‘Spectacular’ is the word used by Dr Allan Mee, Ballyorgan, to describe the white-tailed eagle
TWO LIMERICK men are behind the release of four Norwegian white-tailed eagles along the Shannon Estuary.
The project is managed by Castleconnell’s Eamonn Meskell, of the National Parks and Wildlife Service, and Ballyorgan man Dr Allan Mee, of the Golden Eagle Trust.
They are spearheading a landmark year in increasing Ireland’s small population of the once extinct white-tailed sea eagle – our largest birds of prey
Four Norwegian white-tailed eagles have already been released on Lough Derg with another two birds to be released there later this month.
While, Dr Mee told the Leader four eagles will be released on the Shannon Estuary.
This is not being done on “a wing and a prayer”. The site has been carefully chosen and the weather conditions have to be right to let them spread their wings.
“You need a decent wind. It has been unusually warm and very calm with very little wind,” said Dr Mee. Secondly, to quote an estate agent it is “location, location, location”. The Shannon Estuary fits the bill perfectly.
“Killarney and Lough Derg are freshwater lakes. We wanted to release them in a more marine environment but they need trees to nest in and cover for the release as well. It took a bit of finding but we found a nice spot along the Shannon Estuary” said Dr Mee.
The Ballyorgan man said it would be impossible to release the eagles without co-operation of local farmers.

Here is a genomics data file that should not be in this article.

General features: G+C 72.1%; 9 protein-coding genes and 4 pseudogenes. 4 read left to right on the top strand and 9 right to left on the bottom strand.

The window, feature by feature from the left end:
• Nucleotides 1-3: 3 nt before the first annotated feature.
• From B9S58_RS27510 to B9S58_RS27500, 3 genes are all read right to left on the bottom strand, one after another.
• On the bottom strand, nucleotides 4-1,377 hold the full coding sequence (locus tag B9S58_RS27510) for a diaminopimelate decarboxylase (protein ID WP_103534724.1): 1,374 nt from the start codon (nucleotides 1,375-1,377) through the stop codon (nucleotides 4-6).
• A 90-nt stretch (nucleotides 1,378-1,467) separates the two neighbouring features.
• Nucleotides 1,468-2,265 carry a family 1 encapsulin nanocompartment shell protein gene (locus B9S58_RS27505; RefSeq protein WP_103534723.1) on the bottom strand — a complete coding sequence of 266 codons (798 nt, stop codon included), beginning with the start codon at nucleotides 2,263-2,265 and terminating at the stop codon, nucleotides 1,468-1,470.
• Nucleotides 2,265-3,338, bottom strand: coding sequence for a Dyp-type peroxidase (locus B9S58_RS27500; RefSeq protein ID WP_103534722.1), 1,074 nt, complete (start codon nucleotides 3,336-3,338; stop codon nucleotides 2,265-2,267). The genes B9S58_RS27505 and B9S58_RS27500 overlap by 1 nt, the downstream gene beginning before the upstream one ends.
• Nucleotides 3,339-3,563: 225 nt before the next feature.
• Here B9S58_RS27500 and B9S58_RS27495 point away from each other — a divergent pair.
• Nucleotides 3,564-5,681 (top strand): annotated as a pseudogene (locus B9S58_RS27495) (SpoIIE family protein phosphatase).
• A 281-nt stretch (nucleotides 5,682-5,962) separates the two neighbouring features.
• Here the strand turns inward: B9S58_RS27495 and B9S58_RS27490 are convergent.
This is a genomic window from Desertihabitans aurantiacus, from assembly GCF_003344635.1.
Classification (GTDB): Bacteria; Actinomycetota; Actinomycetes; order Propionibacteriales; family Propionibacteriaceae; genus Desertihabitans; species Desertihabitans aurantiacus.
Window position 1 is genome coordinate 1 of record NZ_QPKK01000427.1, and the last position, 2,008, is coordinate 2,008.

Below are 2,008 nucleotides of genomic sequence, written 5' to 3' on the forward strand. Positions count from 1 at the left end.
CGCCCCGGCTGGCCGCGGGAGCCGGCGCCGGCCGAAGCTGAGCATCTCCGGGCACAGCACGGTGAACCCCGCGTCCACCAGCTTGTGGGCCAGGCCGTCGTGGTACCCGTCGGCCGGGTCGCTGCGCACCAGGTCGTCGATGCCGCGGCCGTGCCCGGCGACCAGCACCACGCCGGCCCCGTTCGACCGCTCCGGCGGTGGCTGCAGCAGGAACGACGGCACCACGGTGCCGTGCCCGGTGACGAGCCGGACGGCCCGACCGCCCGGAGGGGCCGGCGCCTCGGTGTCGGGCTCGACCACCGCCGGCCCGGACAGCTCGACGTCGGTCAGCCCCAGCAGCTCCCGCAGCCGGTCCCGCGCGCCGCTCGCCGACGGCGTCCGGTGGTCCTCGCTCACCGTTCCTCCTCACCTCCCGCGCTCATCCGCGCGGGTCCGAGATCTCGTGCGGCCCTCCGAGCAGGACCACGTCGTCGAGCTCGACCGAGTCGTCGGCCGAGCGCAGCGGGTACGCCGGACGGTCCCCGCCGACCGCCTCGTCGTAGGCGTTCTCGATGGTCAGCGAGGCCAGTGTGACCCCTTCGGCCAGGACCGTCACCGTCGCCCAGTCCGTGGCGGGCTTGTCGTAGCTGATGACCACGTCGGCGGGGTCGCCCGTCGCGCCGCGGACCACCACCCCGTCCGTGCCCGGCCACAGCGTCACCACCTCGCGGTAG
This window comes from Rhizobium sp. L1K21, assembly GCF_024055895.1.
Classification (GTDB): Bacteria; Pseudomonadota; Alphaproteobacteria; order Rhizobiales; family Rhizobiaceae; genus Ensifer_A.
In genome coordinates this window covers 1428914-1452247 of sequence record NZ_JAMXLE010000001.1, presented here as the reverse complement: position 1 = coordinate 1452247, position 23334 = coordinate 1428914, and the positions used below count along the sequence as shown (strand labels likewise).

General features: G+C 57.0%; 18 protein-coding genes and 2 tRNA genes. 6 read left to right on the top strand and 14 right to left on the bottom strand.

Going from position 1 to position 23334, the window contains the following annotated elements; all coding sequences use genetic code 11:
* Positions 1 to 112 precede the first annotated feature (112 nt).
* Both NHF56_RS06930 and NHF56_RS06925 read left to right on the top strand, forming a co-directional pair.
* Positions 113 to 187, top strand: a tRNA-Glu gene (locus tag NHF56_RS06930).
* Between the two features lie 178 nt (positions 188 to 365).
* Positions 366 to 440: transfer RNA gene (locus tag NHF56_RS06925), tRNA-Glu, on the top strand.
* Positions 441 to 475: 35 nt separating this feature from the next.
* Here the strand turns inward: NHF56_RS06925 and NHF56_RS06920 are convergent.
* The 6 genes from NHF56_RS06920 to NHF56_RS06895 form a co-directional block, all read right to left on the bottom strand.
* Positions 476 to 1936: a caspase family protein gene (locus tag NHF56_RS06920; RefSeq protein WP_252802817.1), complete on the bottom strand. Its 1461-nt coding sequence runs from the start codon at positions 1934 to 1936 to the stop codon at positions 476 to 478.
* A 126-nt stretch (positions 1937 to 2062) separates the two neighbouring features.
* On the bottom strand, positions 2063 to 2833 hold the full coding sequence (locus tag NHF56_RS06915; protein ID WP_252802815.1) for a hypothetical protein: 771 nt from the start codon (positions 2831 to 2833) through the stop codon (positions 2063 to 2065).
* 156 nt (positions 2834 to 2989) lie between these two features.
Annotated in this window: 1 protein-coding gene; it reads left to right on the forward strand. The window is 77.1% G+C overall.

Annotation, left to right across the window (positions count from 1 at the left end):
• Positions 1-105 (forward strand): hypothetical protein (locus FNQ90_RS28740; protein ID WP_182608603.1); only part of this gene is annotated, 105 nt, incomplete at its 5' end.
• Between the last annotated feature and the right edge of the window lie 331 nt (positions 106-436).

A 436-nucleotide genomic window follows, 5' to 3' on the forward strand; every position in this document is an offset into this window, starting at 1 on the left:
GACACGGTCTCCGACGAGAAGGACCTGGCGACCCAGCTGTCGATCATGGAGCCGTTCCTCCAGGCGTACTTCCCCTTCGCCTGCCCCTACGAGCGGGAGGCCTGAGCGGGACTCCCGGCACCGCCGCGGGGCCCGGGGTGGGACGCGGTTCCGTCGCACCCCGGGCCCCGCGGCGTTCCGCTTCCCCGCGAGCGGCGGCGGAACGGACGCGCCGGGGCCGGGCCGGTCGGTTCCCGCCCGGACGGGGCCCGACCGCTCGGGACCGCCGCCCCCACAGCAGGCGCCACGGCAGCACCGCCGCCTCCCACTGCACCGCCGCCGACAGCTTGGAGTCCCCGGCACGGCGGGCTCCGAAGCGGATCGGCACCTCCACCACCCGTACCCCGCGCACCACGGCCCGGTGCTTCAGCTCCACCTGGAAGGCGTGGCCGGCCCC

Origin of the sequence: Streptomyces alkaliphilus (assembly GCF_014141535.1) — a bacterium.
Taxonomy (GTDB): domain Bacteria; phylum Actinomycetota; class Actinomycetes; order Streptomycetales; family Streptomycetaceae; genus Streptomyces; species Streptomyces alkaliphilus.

“I have to praise the farmers. Obviously you have to release them on someone’s land. They have been very accommodating. I spoke to Limerick IFA chairman Shay Galvin and it has all been very positive.
“I think things have changed from when birds were first released. There was a lot of fear and trepidation about what the birds might do. Now people are more relaxed. They are not doing any harm, feeding on fish. They are spectacular birds,” said Dr Mee.
More good news is that the first home grown Irish bred white-tailed eagle, a female bred in Clare in 2015, has produced her own chicks and reared them successfully with a Norwegian male.
“This is a hugely important milestone for the project and, we hope, the first of many of a new generation of Irish bred chicks to Irish parents. In addition, the release of young eagles on Lough Derg and the Shannon Estuary will be critical in helping bolster the existing population and form the basis of a viable self-sustaining Irish population.
“The signs are good that we can achieve this with 10 or more pairs likely to breed annually over the next few years. Eagles are now nesting again in some of our most iconic scenic and cultural landscapes such as near Holy Island on Lough Derg, Killarney lakes, Connemara, Glengarriff and on the western tip of the Iveragh peninsula in Kerry, where they would have nested in historical times, perhaps even on the same islands used back in the 18th and 19th centuries. It’s wonderful to see these birds back where they belong,” he said.